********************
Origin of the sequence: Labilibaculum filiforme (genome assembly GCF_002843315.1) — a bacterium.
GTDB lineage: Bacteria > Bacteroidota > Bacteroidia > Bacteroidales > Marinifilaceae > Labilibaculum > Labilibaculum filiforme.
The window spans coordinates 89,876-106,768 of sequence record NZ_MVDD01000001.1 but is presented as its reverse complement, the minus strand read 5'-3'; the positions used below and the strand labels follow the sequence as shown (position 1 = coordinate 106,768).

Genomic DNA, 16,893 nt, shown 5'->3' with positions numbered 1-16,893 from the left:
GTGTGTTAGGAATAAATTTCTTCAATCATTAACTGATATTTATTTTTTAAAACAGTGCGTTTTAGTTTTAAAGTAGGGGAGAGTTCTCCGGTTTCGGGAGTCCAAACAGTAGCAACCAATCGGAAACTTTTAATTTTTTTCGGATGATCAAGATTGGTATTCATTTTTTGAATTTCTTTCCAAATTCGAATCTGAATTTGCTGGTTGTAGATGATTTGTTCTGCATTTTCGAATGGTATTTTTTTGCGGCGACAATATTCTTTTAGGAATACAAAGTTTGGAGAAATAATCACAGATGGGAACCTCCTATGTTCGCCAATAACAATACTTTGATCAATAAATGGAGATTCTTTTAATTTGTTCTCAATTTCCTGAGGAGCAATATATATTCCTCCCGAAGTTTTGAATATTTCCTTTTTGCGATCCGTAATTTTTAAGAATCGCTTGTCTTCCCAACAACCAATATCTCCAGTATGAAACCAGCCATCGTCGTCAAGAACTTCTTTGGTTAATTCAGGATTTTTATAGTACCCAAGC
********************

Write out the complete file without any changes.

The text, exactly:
Origin of the sequence: Labilibaculum filiforme (genome assembly GCF_002843315.1) — a bacterium.
GTDB lineage: Bacteria > Bacteroidota > Bacteroidia > Bacteroidales > Marinifilaceae > Labilibaculum > Labilibaculum filiforme.
The window spans coordinates 89,876-106,768 of sequence record NZ_MVDD01000001.1 but is presented as its reverse complement, the minus strand read 5'-3'; the positions used below and the strand labels follow the sequence as shown (position 1 = coordinate 106,768).

Genomic DNA, 16,893 nt, shown 5'->3' with positions numbered 1-16,893 from the left:
GTGTGTTAGGAATAAATTTCTTCAATCATTAACTGATATTTATTTTTTAAAACAGTGCGTTTTAGTTTTAAAGTAGGGGAGAGTTCTCCGGTTTCGGGAGTCCAAACAGTAGCAACCAATCGGAAACTTTTAATTTTTTTCGGATGATCAAGATTGGTATTCATTTTTTGAATTTCTTTCCAAATTCGAATCTGAATTTGCTGGTTGTAGATGATTTGTTCTGCATTTTCGAATGGTATTTTTTTGCGGCGACAATATTCTTTTAGGAATACAAAGTTTGGAGAAATAATCACAGATGGGAACCTCCTATGTTCGCCAATAACAATACTTTGATCAATAAATGGAGATTCTTTTAATTTGTTCTCAATTTCCTGAGGAGCAATATATATTCCTCCCGAAGTTTTGAATATTTCCTTTTTGCGATCCGTAATTTTTAAGAATCGCTTGTCTTCCCAACAACCAATATCTCCAGTATGAAACCAGCCATCGTCGTCAAGAACTTCTTTGGTTAATTCAGGATTTTTATAGTACCCAAGC